McHugh’s preoccupations with fragment and wordplay continue to prevail in Upgraded to Serious, which confirms her status as one of the most exciting American poets writing today. Upgraded follows closely on the announcement that McHugh is one of this year’s recipients of a MacArthur Fellowship, a five-year, $500,000 grant. In addition to winning the so-called “genius grant”, she has also been a finalist for both the Pulitzer Prize (2004) and the National Book Award (1995), and in 2001 was awarded the inaugural Griffin International Poetry Prize for her translations of the German poet Paul Celan. Born in 1948, she has been affiliated with various artists’ colonies, colleges, and universities, most recently the University of Washington and Warren Wilson College.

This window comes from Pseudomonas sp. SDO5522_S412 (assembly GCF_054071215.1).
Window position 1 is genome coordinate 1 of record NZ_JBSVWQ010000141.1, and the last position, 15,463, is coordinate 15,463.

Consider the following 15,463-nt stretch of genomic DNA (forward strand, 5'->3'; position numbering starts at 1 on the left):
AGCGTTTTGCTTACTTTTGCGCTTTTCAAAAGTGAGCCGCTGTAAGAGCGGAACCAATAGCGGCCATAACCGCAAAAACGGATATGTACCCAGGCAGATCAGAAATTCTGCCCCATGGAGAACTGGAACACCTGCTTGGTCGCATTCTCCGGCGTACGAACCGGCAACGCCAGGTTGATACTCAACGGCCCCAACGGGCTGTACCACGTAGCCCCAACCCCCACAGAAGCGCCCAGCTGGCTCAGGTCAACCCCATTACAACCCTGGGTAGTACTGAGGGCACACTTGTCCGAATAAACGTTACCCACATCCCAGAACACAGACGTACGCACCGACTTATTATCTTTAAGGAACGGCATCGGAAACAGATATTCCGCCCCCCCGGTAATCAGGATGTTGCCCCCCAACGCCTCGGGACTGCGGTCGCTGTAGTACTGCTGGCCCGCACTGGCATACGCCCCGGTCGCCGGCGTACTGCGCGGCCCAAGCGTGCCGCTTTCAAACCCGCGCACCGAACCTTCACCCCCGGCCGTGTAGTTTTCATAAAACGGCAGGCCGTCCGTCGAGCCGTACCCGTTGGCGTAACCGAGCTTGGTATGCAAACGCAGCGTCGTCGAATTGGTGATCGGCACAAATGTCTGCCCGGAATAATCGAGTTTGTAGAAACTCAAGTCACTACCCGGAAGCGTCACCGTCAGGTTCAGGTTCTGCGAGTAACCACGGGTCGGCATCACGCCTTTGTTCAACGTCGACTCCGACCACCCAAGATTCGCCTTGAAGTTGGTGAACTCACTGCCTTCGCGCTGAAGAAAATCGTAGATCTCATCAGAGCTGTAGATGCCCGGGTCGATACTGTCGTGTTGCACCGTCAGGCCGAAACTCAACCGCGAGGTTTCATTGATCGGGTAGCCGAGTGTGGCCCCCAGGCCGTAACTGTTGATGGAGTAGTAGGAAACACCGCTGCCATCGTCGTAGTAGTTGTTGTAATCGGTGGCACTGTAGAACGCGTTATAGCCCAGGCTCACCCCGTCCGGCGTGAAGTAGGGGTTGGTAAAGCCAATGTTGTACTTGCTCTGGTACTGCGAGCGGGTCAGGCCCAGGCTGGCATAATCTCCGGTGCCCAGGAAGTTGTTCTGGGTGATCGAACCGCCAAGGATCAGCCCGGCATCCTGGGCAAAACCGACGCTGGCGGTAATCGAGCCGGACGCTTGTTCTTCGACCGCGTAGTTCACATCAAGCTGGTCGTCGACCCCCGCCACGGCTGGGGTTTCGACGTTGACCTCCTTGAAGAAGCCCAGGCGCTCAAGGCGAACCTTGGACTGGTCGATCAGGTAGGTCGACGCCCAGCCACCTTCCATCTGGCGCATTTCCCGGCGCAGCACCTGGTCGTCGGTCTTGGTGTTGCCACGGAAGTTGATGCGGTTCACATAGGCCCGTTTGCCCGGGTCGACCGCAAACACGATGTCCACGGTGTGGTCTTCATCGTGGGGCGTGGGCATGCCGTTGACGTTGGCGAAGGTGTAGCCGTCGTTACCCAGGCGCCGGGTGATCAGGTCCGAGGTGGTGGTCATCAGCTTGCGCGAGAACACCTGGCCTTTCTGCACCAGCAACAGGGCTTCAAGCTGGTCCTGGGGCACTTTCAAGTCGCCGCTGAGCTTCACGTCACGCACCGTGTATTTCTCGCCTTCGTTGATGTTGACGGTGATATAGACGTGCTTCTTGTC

While at first glance her latest venture appears preoccupied with morbid themes (the cover features a disembodied mummy head and the back cover shows McHugh standing impishly beside a spray-painted skeleton), Upgraded proves to be anything but a self-regarding slog through McHugh’s thoughts on death and life. Rather, her poems about these subjects, and many others, offer a refreshing return to—and reinvention of—staple poetic devices like wit and metaphysical speculation. At their best, they call to mind some of the finest work of poets as disparate as Emily Dickinson (1830-1886) and Gerard Manley Hopkins (1844-1889).

Take, for instance, “Webcam the World”, a contemporary riff on Jorge Luis Borges’s ‘The Aleph”, a short story in which a character sees everything happening everywhere from every perspective, all at once. McHugh’s poem—a mélange of slang and science jargon, colloquialisms, and poeticisms—aims for a similar inclusivity. Written for the age of YouTube, it bubbles with apocalyptic pathos and bathos:

Get all of it. Set up the shots
at every angle; run them online
24-7. Run the beautiful stuff (like
scenery and greenery and style)
and get the ugliness (like cruelty